Tributyrin Supplementation Protects Mice from Acute Ethanol-Induced Gut Injury
Article first published online: 30 MAY 2014
Copyright © 2014 by the Research Society on Alcoholism
Alcoholism: Clinical and Experimental Research
Volume 38, Issue 6, pages 1489–1501, June 2014
How to Cite
Cresci, G. A., Bush, K. and Nagy, L. E. (2014), Tributyrin Supplementation Protects Mice from Acute Ethanol-Induced Gut Injury. Alcoholism: Clinical and Experimental Research, 38: 1489–1501. doi: 10.1111/acer.12428
- Issue published online: 4 JUN 2014
- Article first published online: 30 MAY 2014
- Manuscript Accepted: 6 MAR 2014
- Manuscript Received: 27 JAN 2014
Excessive alcohol consumption leads to liver disease. Interorgan crosstalk contributes to ethanol (EtOH)-induced liver injury. EtOH exposure causes gut dysbiosis resulting in negative alterations in intestinal fermentation byproducts, particularly decreased luminal butyrate concentrations. Therefore, in the present work, we investigated the effect of butyrate supplementation, in the form of trybutyrin, as a prophylactic treatment against EtOH-induced gut injury.
C57BL/6J mice were treated with 3 different EtOH feeding protocols: chronic feeding (25 days, 32% of kcal), short-term (2 days, 32%), or acute single gavage (5 g/kg). Tributyrin (0.83 to 10 mM) was supplemented either into the liquid diet or by oral gavage. Intestinal expression of tight junction (TJ) proteins and a butyrate receptor and transporter were evaluated, as well as liver enzymes and inflammatory markers.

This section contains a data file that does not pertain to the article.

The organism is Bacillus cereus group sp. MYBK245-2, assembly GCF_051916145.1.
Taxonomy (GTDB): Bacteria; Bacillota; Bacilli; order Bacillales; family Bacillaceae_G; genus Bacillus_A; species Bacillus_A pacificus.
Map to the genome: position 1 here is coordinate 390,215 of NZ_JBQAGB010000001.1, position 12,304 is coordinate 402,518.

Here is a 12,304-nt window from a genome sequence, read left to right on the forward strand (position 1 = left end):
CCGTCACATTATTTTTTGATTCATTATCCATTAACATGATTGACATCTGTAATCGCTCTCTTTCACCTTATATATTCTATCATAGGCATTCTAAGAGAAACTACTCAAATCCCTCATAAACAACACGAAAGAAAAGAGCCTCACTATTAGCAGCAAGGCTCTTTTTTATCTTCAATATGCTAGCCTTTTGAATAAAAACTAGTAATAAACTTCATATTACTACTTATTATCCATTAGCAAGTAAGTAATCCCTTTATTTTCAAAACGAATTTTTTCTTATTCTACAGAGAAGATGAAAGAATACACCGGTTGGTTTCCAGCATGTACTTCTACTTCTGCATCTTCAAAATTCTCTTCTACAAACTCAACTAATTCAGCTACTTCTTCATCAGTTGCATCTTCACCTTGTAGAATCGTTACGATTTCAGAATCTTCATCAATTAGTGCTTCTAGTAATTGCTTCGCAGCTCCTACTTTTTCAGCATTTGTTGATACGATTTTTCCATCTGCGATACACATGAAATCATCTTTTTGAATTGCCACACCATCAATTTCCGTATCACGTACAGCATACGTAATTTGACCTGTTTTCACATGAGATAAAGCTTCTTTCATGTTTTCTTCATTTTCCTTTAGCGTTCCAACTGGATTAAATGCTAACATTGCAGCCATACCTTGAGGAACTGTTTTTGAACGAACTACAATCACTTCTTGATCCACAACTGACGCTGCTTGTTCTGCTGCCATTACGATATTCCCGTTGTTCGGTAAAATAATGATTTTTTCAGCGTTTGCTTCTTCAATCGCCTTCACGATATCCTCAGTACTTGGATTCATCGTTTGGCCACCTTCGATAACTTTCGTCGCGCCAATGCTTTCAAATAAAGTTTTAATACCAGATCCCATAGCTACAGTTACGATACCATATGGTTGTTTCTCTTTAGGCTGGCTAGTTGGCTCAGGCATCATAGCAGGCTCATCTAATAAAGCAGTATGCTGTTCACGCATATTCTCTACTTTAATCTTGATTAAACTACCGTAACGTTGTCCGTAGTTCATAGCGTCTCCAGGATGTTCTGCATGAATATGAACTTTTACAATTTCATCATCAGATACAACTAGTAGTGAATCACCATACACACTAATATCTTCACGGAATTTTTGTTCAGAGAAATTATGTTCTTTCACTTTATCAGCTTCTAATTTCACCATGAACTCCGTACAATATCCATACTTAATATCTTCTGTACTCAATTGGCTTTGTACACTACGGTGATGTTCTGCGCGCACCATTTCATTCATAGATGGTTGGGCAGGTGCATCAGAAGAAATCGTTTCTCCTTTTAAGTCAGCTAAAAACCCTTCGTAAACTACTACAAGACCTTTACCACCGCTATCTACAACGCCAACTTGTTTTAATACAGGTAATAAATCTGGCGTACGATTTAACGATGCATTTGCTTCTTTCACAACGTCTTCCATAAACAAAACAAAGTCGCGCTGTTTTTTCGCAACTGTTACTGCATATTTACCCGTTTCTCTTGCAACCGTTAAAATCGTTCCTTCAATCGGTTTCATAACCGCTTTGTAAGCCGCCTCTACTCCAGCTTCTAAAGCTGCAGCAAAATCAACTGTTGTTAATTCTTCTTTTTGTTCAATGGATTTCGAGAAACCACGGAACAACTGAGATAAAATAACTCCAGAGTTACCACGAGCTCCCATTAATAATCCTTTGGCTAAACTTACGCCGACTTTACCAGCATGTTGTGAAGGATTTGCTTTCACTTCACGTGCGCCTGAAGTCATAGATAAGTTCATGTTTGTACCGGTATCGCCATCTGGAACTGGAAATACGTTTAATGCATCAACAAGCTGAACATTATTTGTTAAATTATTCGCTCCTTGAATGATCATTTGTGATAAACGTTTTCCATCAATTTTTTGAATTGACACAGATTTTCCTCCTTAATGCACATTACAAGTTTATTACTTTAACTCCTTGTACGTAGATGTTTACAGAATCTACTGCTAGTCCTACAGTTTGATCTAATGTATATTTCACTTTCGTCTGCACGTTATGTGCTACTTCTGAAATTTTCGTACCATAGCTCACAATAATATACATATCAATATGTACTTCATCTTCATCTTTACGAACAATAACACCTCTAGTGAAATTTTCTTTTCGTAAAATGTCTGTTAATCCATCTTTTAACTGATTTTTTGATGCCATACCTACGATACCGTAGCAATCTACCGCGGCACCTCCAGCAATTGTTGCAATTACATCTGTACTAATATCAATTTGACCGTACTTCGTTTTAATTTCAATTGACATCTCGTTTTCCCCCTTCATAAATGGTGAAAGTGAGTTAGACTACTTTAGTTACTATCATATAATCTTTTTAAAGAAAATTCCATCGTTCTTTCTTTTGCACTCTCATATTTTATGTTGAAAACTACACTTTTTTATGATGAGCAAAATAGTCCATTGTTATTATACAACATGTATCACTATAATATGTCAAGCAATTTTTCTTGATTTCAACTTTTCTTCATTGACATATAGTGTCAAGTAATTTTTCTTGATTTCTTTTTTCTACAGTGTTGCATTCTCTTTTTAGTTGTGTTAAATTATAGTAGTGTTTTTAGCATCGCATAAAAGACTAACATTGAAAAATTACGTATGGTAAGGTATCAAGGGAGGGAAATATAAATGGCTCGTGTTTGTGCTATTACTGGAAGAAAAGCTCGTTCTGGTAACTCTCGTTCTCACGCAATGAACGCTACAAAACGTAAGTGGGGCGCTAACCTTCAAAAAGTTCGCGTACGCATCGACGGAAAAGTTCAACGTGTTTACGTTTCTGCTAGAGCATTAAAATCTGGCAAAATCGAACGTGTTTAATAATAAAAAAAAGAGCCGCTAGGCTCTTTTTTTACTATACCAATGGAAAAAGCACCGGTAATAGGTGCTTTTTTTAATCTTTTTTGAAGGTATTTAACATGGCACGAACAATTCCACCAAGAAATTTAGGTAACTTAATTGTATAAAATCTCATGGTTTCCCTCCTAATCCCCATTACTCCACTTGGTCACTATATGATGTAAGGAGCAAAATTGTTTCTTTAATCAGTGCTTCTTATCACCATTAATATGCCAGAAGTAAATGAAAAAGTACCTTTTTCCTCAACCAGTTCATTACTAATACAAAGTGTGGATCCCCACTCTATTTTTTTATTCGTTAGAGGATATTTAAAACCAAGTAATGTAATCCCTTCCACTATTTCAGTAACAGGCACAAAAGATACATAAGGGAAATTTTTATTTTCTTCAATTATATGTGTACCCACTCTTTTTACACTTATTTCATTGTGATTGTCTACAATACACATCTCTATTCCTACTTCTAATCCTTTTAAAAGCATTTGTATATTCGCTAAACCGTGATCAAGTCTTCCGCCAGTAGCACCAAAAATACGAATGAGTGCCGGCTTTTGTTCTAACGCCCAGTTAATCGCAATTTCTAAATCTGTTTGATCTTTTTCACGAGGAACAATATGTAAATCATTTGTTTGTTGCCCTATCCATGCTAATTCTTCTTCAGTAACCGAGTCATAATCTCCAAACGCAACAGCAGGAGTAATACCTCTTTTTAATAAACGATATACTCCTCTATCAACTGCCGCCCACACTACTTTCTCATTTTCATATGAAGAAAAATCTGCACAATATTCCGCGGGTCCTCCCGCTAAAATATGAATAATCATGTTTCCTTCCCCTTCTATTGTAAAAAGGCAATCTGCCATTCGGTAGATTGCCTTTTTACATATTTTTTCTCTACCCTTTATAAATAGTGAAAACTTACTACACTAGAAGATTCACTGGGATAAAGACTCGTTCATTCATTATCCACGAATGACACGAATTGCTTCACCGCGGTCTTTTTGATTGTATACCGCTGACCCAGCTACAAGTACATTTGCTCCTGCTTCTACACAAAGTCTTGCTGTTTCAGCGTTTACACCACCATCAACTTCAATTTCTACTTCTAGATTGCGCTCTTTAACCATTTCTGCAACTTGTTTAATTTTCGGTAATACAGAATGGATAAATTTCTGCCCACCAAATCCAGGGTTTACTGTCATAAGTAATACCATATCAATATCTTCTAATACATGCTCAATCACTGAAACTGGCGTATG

All 3 EtOH exposure protocols reduced the expression and co-localization of TJ proteins (ZO-1, occludin) and the expression of a butyrate receptor (GPR109A) and transporter (SLC5A8) in the ileum and proximal colon. Importantly, tributyrin supplementation protected against these effects. Protection of the intestine with tributyrin supplementation was accompanied by mitigation of EtOH-induced increases in aspartate aminotransferase and inflammatory measures in the short-term and acute EtOH exposure protocols, but not after chronic EtOH feeding.
These findings suggest that tributyrin supplementation could serve as a prophylactic treatment against gut injury caused by short-term EtOH exposure.